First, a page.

International tribunals confront a “Judicial Trilemma”: specifically the states that design, and the judges that serve on, international courts face an interlocking series of trade-offs among three core values: (i) judicial independence, the freedom of judges to decide cases on the facts and the law; (ii) judicial accountability, structural checks on judicial authority found most prominently in international courts in reappointment and reelection processes; and (iii) judicial transparency, mechanisms that permit the identification of individual judicial positions (such as through individual opinions and dissents). The Trilemma is that it is possible to maximize, at most, two of these three values. Drawing on interviews with current and former judges at leading international courts, this paper unpacks the logic driving the Judicial Trilemma, and traces the varied ways in which this logic manifests itself in the design and operation of the International Court of Justice, European Court of Human Rights, Court of Justice of the European Union, and the World Trade Organization’s Appellate Body. The Trilemma introduces a new set of perspectives that enables us to conceptualize the limits of judicial independence at international courts, and identify strategies to enhance this independence.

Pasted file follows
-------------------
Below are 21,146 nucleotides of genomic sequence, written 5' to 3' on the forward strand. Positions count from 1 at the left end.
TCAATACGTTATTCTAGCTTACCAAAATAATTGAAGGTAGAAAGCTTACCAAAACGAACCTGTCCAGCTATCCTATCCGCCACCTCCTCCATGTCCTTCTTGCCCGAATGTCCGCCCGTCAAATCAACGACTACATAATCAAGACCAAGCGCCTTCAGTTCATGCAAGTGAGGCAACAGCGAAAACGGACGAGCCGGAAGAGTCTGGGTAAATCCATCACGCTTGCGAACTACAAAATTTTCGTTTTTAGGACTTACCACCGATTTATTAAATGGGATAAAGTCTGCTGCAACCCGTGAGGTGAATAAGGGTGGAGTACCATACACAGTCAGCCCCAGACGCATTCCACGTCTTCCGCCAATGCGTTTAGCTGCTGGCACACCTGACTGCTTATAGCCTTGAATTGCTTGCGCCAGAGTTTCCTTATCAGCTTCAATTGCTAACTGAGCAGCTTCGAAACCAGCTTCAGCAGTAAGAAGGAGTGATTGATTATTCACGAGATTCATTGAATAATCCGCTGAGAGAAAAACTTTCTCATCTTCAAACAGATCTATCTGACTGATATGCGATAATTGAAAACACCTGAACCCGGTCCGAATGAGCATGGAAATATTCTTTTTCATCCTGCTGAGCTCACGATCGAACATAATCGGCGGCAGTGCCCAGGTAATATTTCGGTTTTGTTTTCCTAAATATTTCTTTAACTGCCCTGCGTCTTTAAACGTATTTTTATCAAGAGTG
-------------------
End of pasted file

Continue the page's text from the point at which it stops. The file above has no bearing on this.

Thursday, April 20, 2017
Dunoff & Pollack: The Judicial Trilemma
Jeffrey L. Dunoff (Temple Univ. - Law) & Mark A. Pollack (Temple Univ. - Political Science) have posted The Judicial Trilemma (American Journal of International Law, forthcoming). Here's the abstract: